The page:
GUEST COMMENTARY by honorary AEJ President Otmar Lahodynsky
in Wiener Zeitung, January 3, 2022 (original in German)
The euro has passed its maturity test
Despite problems, the common currency has greatly contributed to the stability of the EU.
The Schilling-Euro conversion rate is still etched in the memory of many Austrians today. Certainly, most Austrians can remember January 1, 2002, when they first pulled new euro notes out of the ATMs instead of schillings on New Year’s Eve.
I have a particuar memory of the introduction of euro cash 20 years ago. Because on New Year’s Day 2002, I interviewed the then EU Commission President Romano Prodi in Vienna. He praised the design of the banknotes, which came from the Austrian Robert Kalina. When I objected that there were no personalities, only abstract architectural elements, he said that Goethe, Dante or Molière could have been depicted, “but then the argument would have started about who would be on the highest banknotes”. Prodi also stressed that the euro would strengthen the European economy and contribute a lot to the development of a European identity.
Violent birth pangs
And this prognosis has come true. Hardly any other element is associated with the European Union as much as the common currency. For younger people in particular, the euro, which is now official currency in 19 EU countries that together form the Eurozone, as well as in six other European states, has become a natural part of their everyday lives, especially when travelling. In the EU’s internal market, the euro facilitated and promoted cross-border trade. And the euro also proved its worth internationally, quickly becoming the world’s most important reserve currency after the US dollar.
The birth pangs of the single currency, however, were severe. The German government in particular knew that a majority of Germans wanted to hold on to the D-Mark. But the euro was also the price for France’s agreement to German reunification. And the then German Chancellor Helmut Kohl saw the common currency as an opportunity for the EU states to grow further together. At Germany’s insistence, a cap on annual new debt (3 per cent) and on total debt (60 per cent of GDP) had previously been introduced and enshrined in the “Stability and Growth Pact”. But when even countries like Germany and France violated these requirements, sanctions were not imposed – as was intended. This also encouraged smaller countries to take on debt.
To this day, the euro is also accused of being a “teuro”, i.e. of having triggered price increases. In fact, however, inflation rates were higher during the schilling period. However, in some areas – for example, in gastronomy – the euro led to noticeable price jumps soon after its introduction. In Austria, 10 schillings often became 1 euro (13.76 schillings). US experts in particular had not given the euro a long future without a common financial policy with harmonised tax rates. In fact, imbalances in the current account deficits, triggered by inflation caused by too much borrowing, soon led to major problems in the Eurozone.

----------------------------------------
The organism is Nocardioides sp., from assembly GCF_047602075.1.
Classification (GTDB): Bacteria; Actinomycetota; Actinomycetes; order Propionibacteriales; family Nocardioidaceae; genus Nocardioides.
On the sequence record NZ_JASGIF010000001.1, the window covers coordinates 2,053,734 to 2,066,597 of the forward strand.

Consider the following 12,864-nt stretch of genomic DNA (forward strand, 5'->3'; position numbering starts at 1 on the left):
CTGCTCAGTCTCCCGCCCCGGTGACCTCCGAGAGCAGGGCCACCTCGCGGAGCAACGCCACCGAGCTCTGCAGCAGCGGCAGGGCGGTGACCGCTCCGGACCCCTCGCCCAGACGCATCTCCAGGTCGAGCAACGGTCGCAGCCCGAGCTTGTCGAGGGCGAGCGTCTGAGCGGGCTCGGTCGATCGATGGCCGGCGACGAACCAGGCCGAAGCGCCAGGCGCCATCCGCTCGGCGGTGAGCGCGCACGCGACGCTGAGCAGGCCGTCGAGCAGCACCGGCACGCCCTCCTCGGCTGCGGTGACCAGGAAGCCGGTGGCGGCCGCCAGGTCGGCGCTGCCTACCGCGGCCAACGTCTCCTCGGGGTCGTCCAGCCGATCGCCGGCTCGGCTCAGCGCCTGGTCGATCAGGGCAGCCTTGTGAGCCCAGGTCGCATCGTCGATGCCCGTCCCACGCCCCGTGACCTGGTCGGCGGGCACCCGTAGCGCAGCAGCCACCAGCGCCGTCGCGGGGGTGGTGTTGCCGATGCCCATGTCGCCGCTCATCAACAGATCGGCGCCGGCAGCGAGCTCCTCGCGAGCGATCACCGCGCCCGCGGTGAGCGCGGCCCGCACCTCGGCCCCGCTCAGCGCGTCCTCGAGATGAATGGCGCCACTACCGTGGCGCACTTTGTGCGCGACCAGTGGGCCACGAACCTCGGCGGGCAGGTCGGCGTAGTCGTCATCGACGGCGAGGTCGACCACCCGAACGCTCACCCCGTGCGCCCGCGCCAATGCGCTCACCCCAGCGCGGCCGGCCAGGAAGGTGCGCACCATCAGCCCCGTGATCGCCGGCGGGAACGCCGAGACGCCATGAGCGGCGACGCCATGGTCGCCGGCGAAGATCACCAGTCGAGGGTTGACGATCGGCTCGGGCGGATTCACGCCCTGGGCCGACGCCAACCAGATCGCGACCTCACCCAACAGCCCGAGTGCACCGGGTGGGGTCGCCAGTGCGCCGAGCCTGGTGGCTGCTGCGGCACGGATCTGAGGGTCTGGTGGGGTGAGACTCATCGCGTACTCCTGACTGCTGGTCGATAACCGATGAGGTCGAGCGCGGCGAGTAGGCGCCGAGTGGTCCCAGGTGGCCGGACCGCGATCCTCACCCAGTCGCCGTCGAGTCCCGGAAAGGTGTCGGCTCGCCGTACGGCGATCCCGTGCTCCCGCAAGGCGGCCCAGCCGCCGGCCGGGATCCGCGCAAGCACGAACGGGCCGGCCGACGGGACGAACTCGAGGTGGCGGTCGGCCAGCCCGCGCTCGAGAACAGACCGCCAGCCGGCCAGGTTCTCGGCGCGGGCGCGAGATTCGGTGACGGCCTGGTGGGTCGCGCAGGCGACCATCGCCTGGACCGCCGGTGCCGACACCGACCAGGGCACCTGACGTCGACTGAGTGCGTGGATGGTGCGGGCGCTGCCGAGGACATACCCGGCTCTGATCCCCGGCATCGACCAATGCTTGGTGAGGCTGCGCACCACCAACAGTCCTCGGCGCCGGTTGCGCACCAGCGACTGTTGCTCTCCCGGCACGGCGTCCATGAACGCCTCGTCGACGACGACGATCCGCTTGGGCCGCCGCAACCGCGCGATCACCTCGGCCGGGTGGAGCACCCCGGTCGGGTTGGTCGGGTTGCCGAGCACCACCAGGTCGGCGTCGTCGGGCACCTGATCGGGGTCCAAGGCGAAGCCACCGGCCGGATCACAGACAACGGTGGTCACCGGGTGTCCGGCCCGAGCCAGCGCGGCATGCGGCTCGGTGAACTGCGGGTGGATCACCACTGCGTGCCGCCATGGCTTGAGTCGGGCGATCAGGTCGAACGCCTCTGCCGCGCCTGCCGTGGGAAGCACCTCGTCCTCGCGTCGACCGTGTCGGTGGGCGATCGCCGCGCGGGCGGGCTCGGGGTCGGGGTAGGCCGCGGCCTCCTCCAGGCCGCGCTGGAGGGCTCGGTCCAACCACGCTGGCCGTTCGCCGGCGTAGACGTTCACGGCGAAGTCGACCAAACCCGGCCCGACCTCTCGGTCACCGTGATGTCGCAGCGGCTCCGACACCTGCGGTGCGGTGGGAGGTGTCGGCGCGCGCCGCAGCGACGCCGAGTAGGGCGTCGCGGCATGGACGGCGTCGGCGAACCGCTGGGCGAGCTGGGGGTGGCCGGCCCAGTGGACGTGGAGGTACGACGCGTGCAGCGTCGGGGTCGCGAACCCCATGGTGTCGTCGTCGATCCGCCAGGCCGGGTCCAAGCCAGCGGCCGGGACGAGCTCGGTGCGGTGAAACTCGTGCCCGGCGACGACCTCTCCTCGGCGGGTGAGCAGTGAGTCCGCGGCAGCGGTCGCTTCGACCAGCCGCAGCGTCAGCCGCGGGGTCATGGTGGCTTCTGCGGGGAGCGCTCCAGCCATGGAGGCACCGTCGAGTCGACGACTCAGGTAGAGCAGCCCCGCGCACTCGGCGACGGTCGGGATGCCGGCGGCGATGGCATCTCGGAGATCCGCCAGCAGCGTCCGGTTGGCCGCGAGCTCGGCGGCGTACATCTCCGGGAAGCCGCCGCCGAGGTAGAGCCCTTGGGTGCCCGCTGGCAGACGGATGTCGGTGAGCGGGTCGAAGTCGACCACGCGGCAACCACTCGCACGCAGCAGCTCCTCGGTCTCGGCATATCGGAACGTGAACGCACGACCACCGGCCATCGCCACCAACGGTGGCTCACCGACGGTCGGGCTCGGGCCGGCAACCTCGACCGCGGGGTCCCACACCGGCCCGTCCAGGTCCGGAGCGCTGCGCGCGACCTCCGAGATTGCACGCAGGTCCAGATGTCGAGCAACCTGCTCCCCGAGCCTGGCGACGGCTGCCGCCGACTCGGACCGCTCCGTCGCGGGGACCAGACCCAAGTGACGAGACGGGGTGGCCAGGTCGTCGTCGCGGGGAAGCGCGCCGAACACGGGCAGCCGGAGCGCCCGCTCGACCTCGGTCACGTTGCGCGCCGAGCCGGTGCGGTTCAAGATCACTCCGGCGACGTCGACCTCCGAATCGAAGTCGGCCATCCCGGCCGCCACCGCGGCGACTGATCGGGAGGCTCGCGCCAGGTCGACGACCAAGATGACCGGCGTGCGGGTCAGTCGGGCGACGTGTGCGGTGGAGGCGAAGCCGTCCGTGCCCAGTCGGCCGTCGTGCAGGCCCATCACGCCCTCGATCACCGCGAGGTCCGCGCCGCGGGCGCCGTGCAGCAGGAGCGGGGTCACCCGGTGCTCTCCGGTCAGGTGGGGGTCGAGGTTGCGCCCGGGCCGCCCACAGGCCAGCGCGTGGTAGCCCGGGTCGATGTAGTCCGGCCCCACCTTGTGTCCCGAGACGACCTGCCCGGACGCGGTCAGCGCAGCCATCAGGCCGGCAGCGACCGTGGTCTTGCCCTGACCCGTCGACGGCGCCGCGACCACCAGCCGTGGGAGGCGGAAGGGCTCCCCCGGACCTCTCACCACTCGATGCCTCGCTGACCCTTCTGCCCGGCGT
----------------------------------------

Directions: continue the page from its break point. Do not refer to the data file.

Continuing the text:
Mario Draghi saved the euro
Most affected were the so-called GIISP countries (Greece, Italy, Ireland, Spain, and Portugal). Especially in Greece, which had been admitted to the Eurozone with embellished statistics, the threat of national bankruptcy in 2010, which would have possibly meant the end of the Euro, could only be prevented with extensive financial aid and drastic austerity plans. In 2012, the then ECB president Mario Draghi was able to fend off attacks on the euro by financial speculators by promising to buy up the bonds of EU states indefinitely if necessary. In doing so, the Italian, now prime minister of his country, saved the euro.
But since then, opponents of the euro, who have always warned against a “debt union” in which countries with balanced budgets would have to come to the aid of deficit sinners, have felt their fears confirmed. Recently, there has been growing criticism of the European Central Bank’s approach of maintaining low-interest rates despite higher inflation rates, thus devaluing savings deposits in particular. With the billions in aid to boost the pandemic-damaged economy, the EU has moved even further away from the stability criteria.
But the new German government has announced that it will not forget the countries hit harder by the pandemic when it comes to the Corona aid money. Even the German Finance Minister Christian Lindner of the FDP, who previously always ruled out a “debt union”, is now showing a willingness to compromise, because Germany also bears a responsibility for the political stability of the entire EU and the cohesion of the Eurozone.
Currently, the ECB is studying the possibility of a “digital euro” to complement cash. So the balance of the common European currency is positive overall. According to a recent survey, three quarters of Austrians are convinced that the euro will last in the long term. 57 percent have a lot of confidence in the euro, 39 percent only a little. Other EU countries such as Poland or Croatia are considering joining the common currency. On its 20th birthday, the assessment is, therefore: the euro has survived all crises so far and thus also contributed significantly to the stability of the EU.